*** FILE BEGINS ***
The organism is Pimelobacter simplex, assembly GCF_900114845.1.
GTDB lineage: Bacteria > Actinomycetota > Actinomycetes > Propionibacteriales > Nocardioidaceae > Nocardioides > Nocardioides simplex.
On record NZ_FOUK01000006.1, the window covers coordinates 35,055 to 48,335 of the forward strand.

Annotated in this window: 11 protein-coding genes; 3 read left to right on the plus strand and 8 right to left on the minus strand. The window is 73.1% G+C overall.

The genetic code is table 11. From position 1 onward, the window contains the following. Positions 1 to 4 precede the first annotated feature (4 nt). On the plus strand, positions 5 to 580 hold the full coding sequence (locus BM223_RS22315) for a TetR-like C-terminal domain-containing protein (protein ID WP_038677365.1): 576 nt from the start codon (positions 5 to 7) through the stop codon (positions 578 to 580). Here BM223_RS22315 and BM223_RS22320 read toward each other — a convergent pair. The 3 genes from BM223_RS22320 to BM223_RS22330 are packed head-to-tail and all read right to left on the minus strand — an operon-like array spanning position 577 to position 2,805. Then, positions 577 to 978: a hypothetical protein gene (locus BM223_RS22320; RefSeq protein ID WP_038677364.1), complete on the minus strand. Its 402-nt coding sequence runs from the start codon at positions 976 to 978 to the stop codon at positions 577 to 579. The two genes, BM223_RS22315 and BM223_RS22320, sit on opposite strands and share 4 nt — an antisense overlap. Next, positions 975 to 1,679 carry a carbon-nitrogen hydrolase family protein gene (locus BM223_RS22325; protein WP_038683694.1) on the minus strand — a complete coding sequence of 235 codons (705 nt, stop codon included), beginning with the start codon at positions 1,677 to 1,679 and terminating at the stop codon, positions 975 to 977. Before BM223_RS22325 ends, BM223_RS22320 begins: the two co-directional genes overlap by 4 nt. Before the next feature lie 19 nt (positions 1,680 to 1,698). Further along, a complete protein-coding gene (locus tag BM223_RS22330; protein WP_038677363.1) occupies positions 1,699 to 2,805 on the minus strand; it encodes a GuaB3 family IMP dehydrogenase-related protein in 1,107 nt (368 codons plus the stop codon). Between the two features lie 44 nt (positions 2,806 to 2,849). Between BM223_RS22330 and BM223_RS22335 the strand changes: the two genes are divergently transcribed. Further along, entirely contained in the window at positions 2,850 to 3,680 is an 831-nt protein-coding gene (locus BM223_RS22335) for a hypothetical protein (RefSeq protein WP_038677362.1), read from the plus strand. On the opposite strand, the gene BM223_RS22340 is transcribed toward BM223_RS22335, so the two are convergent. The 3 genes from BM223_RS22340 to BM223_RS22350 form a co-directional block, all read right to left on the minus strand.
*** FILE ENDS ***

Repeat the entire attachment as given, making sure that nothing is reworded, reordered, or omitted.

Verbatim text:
The organism is Pimelobacter simplex, assembly GCF_900114845.1.
GTDB lineage: Bacteria > Actinomycetota > Actinomycetes > Propionibacteriales > Nocardioidaceae > Nocardioides > Nocardioides simplex.
On record NZ_FOUK01000006.1, the window covers coordinates 35,055 to 48,335 of the forward strand.

Annotated in this window: 11 protein-coding genes; 3 read left to right on the plus strand and 8 right to left on the minus strand. The window is 73.1% G+C overall.

The genetic code is table 11. From position 1 onward, the window contains the following. Positions 1 to 4 precede the first annotated feature (4 nt). On the plus strand, positions 5 to 580 hold the full coding sequence (locus BM223_RS22315) for a TetR-like C-terminal domain-containing protein (protein ID WP_038677365.1): 576 nt from the start codon (positions 5 to 7) through the stop codon (positions 578 to 580). Here BM223_RS22315 and BM223_RS22320 read toward each other — a convergent pair. The 3 genes from BM223_RS22320 to BM223_RS22330 are packed head-to-tail and all read right to left on the minus strand — an operon-like array spanning position 577 to position 2,805. Then, positions 577 to 978: a hypothetical protein gene (locus BM223_RS22320; RefSeq protein ID WP_038677364.1), complete on the minus strand. Its 402-nt coding sequence runs from the start codon at positions 976 to 978 to the stop codon at positions 577 to 579. The two genes, BM223_RS22315 and BM223_RS22320, sit on opposite strands and share 4 nt — an antisense overlap. Next, positions 975 to 1,679 carry a carbon-nitrogen hydrolase family protein gene (locus BM223_RS22325; protein WP_038683694.1) on the minus strand — a complete coding sequence of 235 codons (705 nt, stop codon included), beginning with the start codon at positions 1,677 to 1,679 and terminating at the stop codon, positions 975 to 977. Before BM223_RS22325 ends, BM223_RS22320 begins: the two co-directional genes overlap by 4 nt. Before the next feature lie 19 nt (positions 1,680 to 1,698). Further along, a complete protein-coding gene (locus tag BM223_RS22330; protein WP_038677363.1) occupies positions 1,699 to 2,805 on the minus strand; it encodes a GuaB3 family IMP dehydrogenase-related protein in 1,107 nt (368 codons plus the stop codon). Between the two features lie 44 nt (positions 2,806 to 2,849). Between BM223_RS22330 and BM223_RS22335 the strand changes: the two genes are divergently transcribed. Further along, entirely contained in the window at positions 2,850 to 3,680 is an 831-nt protein-coding gene (locus BM223_RS22335) for a hypothetical protein (RefSeq protein WP_038677362.1), read from the plus strand. On the opposite strand, the gene BM223_RS22340 is transcribed toward BM223_RS22335, so the two are convergent. The 3 genes from BM223_RS22340 to BM223_RS22350 form a co-directional block, all read right to left on the minus strand.